During last Thursday’s debate, Joe Biden said his goal as president would be to “transition away from the oil industry.” He has also said the future is in cars powered by electricity. Biden would build 500,000 charging stations across the country. It wasn’t the first time he attacked the oil and job-producing industry in his worship of the cult of “climate change.”
According to Energy Information Administration data, petroleum is America’s No. 1 source of energy, providing approximately 40 percent of the nation’s power needs. Biden claims oil is also a major pollutant. According to the website IQ Air, the United States ranks 87th out of 98 on a list of the “world’s most polluted countries.” We have done well in reducing pollutants without the overreaching arm of government forcing us into electric cars. We are also now energy independent.
My car gets 22 miles per gallon and can go 400 miles between fill-ups. As of 2016, there were approximately 111,000 gas stations in the U.S. The Bureau of Labor Statistics says they employ about 900,000 people. Would Biden force us to own electric cars and replace all those stations and convert every employee to jobs making windmills and solar panels?
Current technology does not support battery life sufficient to drive long distances. If a battery dies and no charging station is near, what then? Would Americans willingly give up the freedom the gasoline-powered car has provided for more than a century and embrace the apocalyptic predictions of politicians who likely will continue to enjoy transportation choices?
It is dangerous to predict the future. Americans should not be forced to accept such a radical lifestyle change that would have serious economic, political, and worldwide implications.
It is wise – even fun – to recall past predictions, which were sold at the time as certainties, but were wrong and, fortunately, not embraced by the public. As CNN.com notes, “According to various experts, scientists and futurologists, we would have landed on Pluto and robots should be doing our laundry by now. Oh, and we’d all be living to 150.” Nanobots and ape chauffeurs were also predictions that were said to be the norm by this year.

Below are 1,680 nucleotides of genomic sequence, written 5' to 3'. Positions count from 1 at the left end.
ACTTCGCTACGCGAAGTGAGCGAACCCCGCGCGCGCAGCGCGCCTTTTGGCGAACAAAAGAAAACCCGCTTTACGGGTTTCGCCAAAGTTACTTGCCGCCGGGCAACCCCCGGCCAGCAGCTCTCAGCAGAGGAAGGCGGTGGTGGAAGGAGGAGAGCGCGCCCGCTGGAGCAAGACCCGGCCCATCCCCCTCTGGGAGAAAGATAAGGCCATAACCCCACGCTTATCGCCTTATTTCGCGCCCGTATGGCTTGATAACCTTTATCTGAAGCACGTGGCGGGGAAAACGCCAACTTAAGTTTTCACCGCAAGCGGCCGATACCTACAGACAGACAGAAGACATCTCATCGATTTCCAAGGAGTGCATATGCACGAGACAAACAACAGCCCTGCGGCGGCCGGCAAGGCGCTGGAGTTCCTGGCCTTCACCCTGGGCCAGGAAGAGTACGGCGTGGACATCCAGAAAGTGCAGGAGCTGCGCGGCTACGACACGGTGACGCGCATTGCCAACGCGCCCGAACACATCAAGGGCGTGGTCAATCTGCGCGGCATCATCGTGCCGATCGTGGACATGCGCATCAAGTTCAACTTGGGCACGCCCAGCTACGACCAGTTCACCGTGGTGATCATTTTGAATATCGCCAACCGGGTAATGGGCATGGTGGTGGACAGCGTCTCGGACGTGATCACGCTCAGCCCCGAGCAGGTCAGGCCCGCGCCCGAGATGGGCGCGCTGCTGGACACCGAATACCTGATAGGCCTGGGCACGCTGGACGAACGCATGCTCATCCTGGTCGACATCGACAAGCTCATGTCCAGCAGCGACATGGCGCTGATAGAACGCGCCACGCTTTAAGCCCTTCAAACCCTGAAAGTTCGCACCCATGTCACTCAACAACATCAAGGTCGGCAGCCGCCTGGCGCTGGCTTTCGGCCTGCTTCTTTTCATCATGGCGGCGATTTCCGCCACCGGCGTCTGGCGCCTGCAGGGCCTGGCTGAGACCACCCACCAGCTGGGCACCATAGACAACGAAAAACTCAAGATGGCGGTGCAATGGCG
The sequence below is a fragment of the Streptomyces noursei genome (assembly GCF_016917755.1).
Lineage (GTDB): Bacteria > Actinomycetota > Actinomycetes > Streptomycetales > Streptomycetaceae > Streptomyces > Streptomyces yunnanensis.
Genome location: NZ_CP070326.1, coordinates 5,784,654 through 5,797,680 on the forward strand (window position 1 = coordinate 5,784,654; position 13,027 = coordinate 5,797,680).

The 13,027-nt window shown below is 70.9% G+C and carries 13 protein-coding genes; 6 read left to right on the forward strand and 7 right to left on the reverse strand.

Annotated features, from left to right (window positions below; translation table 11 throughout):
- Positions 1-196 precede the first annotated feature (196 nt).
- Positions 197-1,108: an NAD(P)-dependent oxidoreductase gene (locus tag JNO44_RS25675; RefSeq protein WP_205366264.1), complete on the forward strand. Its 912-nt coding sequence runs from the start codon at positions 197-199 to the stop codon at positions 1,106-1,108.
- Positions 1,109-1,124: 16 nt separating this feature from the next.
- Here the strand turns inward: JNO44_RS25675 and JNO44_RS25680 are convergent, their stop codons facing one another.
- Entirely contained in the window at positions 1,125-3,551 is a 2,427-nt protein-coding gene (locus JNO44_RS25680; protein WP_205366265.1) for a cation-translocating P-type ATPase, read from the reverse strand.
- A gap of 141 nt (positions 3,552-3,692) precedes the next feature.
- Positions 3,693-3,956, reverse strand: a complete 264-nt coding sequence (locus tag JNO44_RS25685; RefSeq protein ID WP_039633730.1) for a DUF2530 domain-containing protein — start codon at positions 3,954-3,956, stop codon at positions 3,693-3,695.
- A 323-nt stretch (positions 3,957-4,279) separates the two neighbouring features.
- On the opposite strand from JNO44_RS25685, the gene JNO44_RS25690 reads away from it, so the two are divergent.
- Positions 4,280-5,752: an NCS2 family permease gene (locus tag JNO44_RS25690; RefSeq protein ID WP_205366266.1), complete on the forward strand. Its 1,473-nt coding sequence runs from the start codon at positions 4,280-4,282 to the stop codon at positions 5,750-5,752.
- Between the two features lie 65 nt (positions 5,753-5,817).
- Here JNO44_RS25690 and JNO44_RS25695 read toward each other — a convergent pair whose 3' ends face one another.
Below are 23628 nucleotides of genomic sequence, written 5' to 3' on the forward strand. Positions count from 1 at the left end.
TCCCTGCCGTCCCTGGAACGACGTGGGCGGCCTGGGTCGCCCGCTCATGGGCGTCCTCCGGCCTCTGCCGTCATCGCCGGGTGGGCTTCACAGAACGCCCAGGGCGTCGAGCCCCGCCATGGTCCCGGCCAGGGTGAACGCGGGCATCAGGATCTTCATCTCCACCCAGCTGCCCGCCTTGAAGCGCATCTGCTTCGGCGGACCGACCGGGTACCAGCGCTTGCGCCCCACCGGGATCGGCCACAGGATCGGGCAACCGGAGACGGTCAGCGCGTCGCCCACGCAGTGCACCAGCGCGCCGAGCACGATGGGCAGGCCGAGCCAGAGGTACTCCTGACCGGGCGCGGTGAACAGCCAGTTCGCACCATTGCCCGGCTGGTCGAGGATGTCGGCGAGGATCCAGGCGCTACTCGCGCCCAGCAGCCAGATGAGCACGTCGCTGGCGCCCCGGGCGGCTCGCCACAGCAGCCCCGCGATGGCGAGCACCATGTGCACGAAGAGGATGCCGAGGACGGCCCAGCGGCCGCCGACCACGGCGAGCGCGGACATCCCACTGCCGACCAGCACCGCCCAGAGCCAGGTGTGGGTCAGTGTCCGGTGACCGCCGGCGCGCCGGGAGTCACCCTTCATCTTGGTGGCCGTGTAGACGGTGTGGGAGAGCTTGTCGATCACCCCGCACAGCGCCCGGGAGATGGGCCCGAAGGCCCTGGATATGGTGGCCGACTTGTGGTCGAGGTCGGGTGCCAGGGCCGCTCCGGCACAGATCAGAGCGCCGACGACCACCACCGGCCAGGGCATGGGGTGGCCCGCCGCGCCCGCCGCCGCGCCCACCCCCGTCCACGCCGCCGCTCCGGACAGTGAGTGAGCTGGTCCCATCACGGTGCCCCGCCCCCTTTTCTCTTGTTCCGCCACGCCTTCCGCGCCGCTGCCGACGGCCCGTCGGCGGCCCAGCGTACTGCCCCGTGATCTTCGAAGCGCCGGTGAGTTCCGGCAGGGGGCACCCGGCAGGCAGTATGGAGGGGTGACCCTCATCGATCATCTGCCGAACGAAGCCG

There are more, which seem laughable now, but were taken seriously by some at the time. In 1800, Dr. Dionysis Larder, professor at University College London, said: “Rail travel at high speed is not possible, because passengers, unable to breath, would die of asphyxia.”
In 1859, associates of American businessman Edwin L. Drake mocked his suggestion to drill for oil: “Drill for oil? You mean dig into the ground to try and find oil? You’re crazy.” Later that year, Drake successfully drilled the first oil well.
In 1876, an internal Western Union memo said of the newly invented telephone: “This telephone has too many shortcomings to be seriously considered as a means of communication.” Western Union believed the telephone’s inventor, Alexander Graham Bell, to be a competitor.
Reacting to Thomas Edison’s invention of the light bulb, Henry Morton, president of The Stevens Institute of Technology, said in 1880: “Everyone acquainted with the subject will recognize it as a conspicuous failure.”
The Wright Brothers had their critics, who said humans could not fly. There were people who said moviegoers did not want to hear actors talk, motorcars were only a fad, radio and TV are useless and won’t last, there is no reason for anyone to have a computer in the home and online databases would never replace newspapers. If only.
And then there are the wrong predictions of climate catastrophes and other end-of-the-world forecasts that never materialized.
Risking our future on unproven claims and predictions based on wishful thinking has a bad track record. If Biden is elected and follows through on his promises, it would wreak havoc on an American economy that was booming before the virus struck and is on the verge of a major recovery.